A newly released analysis revealed a $445 million gap in state revenue. The outcome was based in part on this year's tax filings.
The General Assembly makes a budget for two years based on expected revenues. Those revenues were cut when state leaders cut state taxes last year.
Then, when leaders come back the second year of a budget, they have to make adjustments. That is what's happening now.
All of this comes at a time when teachers and state workers are expecting the state to pony up and offer pay raises.
Friday night, Gov. Pat McCrory called the outcome disappointing -- saying there's still almost $600 million in reserves to fill the hole, and to pay those raises.
According to the state budget office, McCrory is still weighing several options. A good bit of it all goes back to how much money the state can collect in taxes.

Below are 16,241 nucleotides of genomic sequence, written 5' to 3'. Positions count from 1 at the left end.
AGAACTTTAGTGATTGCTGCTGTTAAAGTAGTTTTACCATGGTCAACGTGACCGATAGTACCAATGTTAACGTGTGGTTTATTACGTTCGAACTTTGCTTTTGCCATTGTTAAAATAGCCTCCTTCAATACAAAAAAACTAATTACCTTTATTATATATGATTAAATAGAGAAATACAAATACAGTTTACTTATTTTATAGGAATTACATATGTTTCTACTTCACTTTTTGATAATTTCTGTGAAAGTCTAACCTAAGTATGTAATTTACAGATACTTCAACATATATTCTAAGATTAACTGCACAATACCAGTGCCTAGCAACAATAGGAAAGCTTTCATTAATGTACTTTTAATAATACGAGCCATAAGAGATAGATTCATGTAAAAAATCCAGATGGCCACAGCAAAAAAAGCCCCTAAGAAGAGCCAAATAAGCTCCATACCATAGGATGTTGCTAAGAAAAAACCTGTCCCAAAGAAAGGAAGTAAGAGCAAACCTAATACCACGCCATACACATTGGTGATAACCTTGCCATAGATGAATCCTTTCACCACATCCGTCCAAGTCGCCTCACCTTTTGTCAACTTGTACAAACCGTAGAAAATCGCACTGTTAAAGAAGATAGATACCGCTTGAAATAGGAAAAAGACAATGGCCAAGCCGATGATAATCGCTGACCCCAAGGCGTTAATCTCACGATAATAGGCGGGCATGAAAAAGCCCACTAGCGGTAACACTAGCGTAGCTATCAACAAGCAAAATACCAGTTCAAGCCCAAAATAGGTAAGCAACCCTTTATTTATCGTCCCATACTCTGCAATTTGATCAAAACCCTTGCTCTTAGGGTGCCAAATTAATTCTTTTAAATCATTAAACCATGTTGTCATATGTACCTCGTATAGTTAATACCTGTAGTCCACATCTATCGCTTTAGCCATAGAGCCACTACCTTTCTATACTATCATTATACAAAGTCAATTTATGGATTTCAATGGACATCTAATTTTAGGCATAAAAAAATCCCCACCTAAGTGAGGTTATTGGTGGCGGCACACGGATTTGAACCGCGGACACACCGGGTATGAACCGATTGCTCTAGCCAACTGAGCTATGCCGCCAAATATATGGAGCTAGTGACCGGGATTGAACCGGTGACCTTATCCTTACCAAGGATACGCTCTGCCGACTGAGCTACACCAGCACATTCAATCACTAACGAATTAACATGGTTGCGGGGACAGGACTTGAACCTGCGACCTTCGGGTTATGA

State economists are weighing on that overhaul of the state tax code last year.
"I think the jury is out over the long-run effects of what the General assembly did last year with the tax code," said N.C. State Economics professor Mike Walden. "In the long-run, we may see that it will pump up economic growth. We just don't know, but I'm not surprised to see the initial effects are going to be in terms of lowering tax revenue."
The idea Republicans had in mind with adjusting the state taxes was to put more money into citizens' pockets, which would stimulate the state economy, and, in the process, become more attractive to business which might want to move to North Carolina to create jobs.